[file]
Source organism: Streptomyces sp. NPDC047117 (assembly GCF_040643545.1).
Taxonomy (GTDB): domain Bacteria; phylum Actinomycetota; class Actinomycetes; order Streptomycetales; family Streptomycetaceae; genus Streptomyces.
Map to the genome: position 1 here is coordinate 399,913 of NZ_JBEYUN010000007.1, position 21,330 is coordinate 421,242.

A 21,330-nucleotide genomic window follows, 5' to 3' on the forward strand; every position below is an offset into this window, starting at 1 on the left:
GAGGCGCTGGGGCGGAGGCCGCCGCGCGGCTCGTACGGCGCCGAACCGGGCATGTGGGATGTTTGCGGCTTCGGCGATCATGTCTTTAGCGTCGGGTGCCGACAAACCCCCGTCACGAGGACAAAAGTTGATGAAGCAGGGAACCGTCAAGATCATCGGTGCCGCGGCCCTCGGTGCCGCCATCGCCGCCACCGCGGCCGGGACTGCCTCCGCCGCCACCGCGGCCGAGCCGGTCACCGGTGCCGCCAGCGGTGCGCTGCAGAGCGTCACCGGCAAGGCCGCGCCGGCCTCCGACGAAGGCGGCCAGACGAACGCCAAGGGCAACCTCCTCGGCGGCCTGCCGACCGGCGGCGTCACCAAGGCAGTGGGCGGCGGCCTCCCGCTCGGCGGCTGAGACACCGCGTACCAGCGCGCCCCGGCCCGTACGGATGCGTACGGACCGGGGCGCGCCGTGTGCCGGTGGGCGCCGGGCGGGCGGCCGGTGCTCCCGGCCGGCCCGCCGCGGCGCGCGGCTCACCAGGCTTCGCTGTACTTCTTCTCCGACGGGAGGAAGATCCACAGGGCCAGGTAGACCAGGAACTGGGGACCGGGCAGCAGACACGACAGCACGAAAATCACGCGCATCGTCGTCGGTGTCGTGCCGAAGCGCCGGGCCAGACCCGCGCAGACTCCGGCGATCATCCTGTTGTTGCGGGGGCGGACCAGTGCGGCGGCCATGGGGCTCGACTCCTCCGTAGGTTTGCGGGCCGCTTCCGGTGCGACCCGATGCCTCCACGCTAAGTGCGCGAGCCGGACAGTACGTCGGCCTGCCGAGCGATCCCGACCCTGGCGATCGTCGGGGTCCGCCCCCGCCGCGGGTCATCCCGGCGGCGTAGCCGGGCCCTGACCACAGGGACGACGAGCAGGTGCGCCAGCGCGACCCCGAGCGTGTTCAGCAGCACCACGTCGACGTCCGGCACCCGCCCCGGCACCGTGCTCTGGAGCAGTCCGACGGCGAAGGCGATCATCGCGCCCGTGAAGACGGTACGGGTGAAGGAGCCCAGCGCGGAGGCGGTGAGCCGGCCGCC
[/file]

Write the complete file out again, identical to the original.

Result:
Source organism: Streptomyces sp. NPDC047117 (assembly GCF_040643545.1).
Taxonomy (GTDB): domain Bacteria; phylum Actinomycetota; class Actinomycetes; order Streptomycetales; family Streptomycetaceae; genus Streptomyces.
Map to the genome: position 1 here is coordinate 399,913 of NZ_JBEYUN010000007.1, position 21,330 is coordinate 421,242.

A 21,330-nucleotide genomic window follows, 5' to 3' on the forward strand; every position below is an offset into this window, starting at 1 on the left:
GAGGCGCTGGGGCGGAGGCCGCCGCGCGGCTCGTACGGCGCCGAACCGGGCATGTGGGATGTTTGCGGCTTCGGCGATCATGTCTTTAGCGTCGGGTGCCGACAAACCCCCGTCACGAGGACAAAAGTTGATGAAGCAGGGAACCGTCAAGATCATCGGTGCCGCGGCCCTCGGTGCCGCCATCGCCGCCACCGCGGCCGGGACTGCCTCCGCCGCCACCGCGGCCGAGCCGGTCACCGGTGCCGCCAGCGGTGCGCTGCAGAGCGTCACCGGCAAGGCCGCGCCGGCCTCCGACGAAGGCGGCCAGACGAACGCCAAGGGCAACCTCCTCGGCGGCCTGCCGACCGGCGGCGTCACCAAGGCAGTGGGCGGCGGCCTCCCGCTCGGCGGCTGAGACACCGCGTACCAGCGCGCCCCGGCCCGTACGGATGCGTACGGACCGGGGCGCGCCGTGTGCCGGTGGGCGCCGGGCGGGCGGCCGGTGCTCCCGGCCGGCCCGCCGCGGCGCGCGGCTCACCAGGCTTCGCTGTACTTCTTCTCCGACGGGAGGAAGATCCACAGGGCCAGGTAGACCAGGAACTGGGGACCGGGCAGCAGACACGACAGCACGAAAATCACGCGCATCGTCGTCGGTGTCGTGCCGAAGCGCCGGGCCAGACCCGCGCAGACTCCGGCGATCATCCTGTTGTTGCGGGGGCGGACCAGTGCGGCGGCCATGGGGCTCGACTCCTCCGTAGGTTTGCGGGCCGCTTCCGGTGCGACCCGATGCCTCCACGCTAAGTGCGCGAGCCGGACAGTACGTCGGCCTGCCGAGCGATCCCGACCCTGGCGATCGTCGGGGTCCGCCCCCGCCGCGGGTCATCCCGGCGGCGTAGCCGGGCCCTGACCACAGGGACGACGAGCAGGTGCGCCAGCGCGACCCCGAGCGTGTTCAGCAGCACCACGTCGACGTCCGGCACCCGCCCCGGCACCGTGCTCTGGAGCAGTCCGACGGCGAAGGCGATCATCGCGCCCGTGAAGACGGTACGGGTGAAGGAGCCCAGCGCGGAGGCGGTGAGCCGGCCGCC